ACL Tear & Reconstruction – Knee Ligament Injury
The anterior cruciate ligament (ACL) is one of the most commonly injured ligaments in the knee. Ligaments are strong non-elastic fibers that connect our bones together. The ACL crosses inside of the knee, connecting the thighbone to the leg. It provides stability to the knee joint.
ACL tears most commonly occur in very active people or athletes. The ACL can tear when people abruptly slow down from running, land from a jump, or change directions rapidly. These types of actions are frequently performed during sports, such as football, basketball, skiing, and soccer. Athletes are especially at risk for ACL tears, although they may occur in active workers and the general population as well.
The ACL can tear completely or partially. It is unable to repair itself. When the ACL is injured, it is common to see other surrounding knee structures damaged as well. Some cases of ACL tears are treated with non-surgical methods. However, there are several surgical options that successfully restore knee strength and stability.
The knee is structurally complex. Our knee is composed of three bones. The femur, or thighbone, sits on top of the tibia, the larger leg bone. The patella, or kneecap, glides in a groove on the end of the femur.
Large muscle groups in the thigh give the knee strength and stability. The quadriceps muscles are a large group of muscles on the front of our thigh that straighten and rotate the leg. The hamstring muscles are located on the back of the thigh and bend or flex the knee.
Four ligaments connect our knee bones together. The ligaments are strong tissues that provide stability and allow motion. The ligaments enable our knee to have the flexibility to move in various directions while maintaining balance. The medial collateral ligament is located on the inner side of our knee. The lateral collateral ligament is at the outer side of our knee. These two ligaments help the joint to resist side to side stress and maintain positioning.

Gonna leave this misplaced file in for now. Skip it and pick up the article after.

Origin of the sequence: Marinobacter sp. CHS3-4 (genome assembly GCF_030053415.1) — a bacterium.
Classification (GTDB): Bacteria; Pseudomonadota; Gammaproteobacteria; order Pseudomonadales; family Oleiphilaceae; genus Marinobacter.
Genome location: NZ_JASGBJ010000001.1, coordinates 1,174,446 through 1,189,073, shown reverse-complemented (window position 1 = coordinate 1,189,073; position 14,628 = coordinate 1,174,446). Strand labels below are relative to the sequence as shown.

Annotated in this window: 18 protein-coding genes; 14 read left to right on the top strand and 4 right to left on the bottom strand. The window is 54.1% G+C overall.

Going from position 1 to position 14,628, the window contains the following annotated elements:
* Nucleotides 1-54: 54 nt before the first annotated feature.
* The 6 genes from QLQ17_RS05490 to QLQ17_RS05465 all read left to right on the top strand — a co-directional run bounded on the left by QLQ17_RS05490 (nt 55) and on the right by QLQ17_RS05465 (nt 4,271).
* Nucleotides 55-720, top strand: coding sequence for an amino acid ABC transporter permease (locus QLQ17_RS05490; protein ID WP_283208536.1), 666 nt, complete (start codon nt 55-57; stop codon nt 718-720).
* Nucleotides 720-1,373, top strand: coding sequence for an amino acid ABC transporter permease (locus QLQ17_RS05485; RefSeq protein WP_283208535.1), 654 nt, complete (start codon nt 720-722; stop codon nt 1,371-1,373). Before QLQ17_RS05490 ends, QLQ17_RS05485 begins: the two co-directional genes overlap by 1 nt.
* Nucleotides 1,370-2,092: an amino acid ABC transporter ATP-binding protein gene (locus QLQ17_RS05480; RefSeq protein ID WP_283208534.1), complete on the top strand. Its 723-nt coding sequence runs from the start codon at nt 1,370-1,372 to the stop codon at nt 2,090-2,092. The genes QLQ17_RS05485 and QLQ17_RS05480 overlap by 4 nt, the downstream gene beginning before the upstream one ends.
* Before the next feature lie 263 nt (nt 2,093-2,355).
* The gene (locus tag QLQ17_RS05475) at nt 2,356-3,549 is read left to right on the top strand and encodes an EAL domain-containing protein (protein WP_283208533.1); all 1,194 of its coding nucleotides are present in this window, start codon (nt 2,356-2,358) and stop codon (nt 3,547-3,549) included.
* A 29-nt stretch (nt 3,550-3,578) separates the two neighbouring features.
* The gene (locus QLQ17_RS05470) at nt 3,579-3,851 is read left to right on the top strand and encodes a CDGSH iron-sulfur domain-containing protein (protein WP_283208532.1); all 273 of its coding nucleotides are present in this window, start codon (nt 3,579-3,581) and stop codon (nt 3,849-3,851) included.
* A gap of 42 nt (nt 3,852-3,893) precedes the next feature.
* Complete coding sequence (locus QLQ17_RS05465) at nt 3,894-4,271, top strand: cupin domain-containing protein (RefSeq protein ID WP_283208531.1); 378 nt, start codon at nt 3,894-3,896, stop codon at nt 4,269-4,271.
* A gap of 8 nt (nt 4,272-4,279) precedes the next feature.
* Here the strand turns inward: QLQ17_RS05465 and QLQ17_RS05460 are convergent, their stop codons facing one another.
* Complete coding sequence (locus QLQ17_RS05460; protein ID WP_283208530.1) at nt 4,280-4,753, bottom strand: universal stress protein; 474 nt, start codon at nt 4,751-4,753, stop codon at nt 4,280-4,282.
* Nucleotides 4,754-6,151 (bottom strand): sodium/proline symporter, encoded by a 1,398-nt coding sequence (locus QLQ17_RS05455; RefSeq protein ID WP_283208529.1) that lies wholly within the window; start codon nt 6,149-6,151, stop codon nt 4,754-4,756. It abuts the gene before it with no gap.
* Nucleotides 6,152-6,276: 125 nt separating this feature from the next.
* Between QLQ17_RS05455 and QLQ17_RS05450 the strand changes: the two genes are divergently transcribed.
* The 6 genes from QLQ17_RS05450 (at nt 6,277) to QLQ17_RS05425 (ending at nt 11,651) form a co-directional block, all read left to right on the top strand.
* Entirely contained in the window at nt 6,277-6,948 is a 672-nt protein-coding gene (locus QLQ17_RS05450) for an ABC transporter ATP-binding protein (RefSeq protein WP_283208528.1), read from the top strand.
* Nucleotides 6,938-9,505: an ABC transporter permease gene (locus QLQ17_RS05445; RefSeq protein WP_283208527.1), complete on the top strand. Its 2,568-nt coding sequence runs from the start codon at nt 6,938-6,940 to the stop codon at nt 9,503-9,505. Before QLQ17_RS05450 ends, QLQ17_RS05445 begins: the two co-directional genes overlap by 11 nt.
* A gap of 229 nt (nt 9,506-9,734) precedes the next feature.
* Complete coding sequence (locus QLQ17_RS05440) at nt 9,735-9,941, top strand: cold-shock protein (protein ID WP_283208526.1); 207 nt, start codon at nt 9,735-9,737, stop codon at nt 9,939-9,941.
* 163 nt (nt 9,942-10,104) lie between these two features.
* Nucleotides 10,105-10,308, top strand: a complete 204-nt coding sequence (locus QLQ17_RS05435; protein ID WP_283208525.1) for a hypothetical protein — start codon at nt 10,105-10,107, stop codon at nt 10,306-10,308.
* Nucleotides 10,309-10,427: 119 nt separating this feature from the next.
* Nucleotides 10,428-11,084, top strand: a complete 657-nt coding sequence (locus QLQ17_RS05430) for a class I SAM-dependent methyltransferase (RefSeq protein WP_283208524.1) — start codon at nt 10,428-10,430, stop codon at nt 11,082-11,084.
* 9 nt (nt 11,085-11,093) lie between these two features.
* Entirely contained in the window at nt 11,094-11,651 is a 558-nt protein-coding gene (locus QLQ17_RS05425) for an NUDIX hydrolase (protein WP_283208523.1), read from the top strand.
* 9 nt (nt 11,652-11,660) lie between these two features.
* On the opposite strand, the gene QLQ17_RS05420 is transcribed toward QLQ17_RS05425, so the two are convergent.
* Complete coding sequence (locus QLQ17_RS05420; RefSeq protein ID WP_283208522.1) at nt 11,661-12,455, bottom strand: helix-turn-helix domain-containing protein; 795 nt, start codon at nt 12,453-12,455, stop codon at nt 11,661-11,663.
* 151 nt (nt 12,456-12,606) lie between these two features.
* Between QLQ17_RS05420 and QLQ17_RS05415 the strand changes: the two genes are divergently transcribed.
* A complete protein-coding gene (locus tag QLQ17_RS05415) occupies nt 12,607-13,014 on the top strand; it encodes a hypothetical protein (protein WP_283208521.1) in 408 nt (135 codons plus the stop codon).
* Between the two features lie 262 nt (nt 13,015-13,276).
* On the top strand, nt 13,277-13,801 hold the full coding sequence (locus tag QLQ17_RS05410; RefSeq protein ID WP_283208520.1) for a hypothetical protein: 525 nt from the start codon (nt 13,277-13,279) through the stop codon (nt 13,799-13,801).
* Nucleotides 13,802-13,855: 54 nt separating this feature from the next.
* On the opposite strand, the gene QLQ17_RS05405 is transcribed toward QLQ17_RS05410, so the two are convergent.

The anterior cruciate ligament and the posterior cruciate ligament cross inside of the knee joint. These two ligaments help to keep the joint aligned. They counteract excessive forward and backward forces and prohibit displacement of the bones. They also produce and control rotation of the tibia. We rotate our tibia when we turn our leg outward to push off the ground with our foot. We use this motion to push off from the side when skate, run, or move our body to get into a car.
Two cartilage disks, called menisci, are located on the end of the tibia. The cartilage forms a smooth surface and allows our bones to glide easily during motion. The menisci also act as shock absorbers when we walk or run.
A smooth tissue capsule covers the bones in our knee joint. A thin synovial membrane lines the capsule. The synovium secretes a thick liquid called synovial fluid. The synovial fluid acts as a cushion and lubricant between the joints, allowing us to perform smooth and painless motions.
Proprioceptive nerve fibers are contained in the ligaments and joint capsule. The proprioceptive nerve endings send signals about body movements and positioning. For instance, the proprioceptors in the knee send signals to let us know how far to bend our joint in order to place our foot for a step. They plan and coordinate our leg movements whenever we move.
The ACL can tear during strong twisting motions of the knee. The ACL can also tear if the knee is hyperextended or bent backwards. People frequently tear the ACL while pivoting, landing awkwardly from a jump, changing directions suddenly, or abruptly slowing down from running. ACL tears occur most frequently in young athletes. Football, basketball, skiing, and soccer are sports associated with the highest injury rates.
Researchers show that female athletes have a higher rate of ACL injury than males in certain sports. They suspect the greater angles in the female hip and leg alignment may make the knee more vulnerable to force. Additionally, female hormones can relax ligaments and make them less stable, making some women more susceptible to knee injury.
It is common for additional injuries to result when an ACL tear occurs. Surrounding structures, such as the meniscus, cartilage, and ligaments can be injured as well. Some people may also experience bruised or broken bones. The ACL can tear during strong twisting motions of the knee. The ACL can also tear if the knee hyperextends or bends backwards. People frequently tear the ACL while pivoting, landing awkwardly from a jump, changing directions suddenly, or abruptly slowing down from running.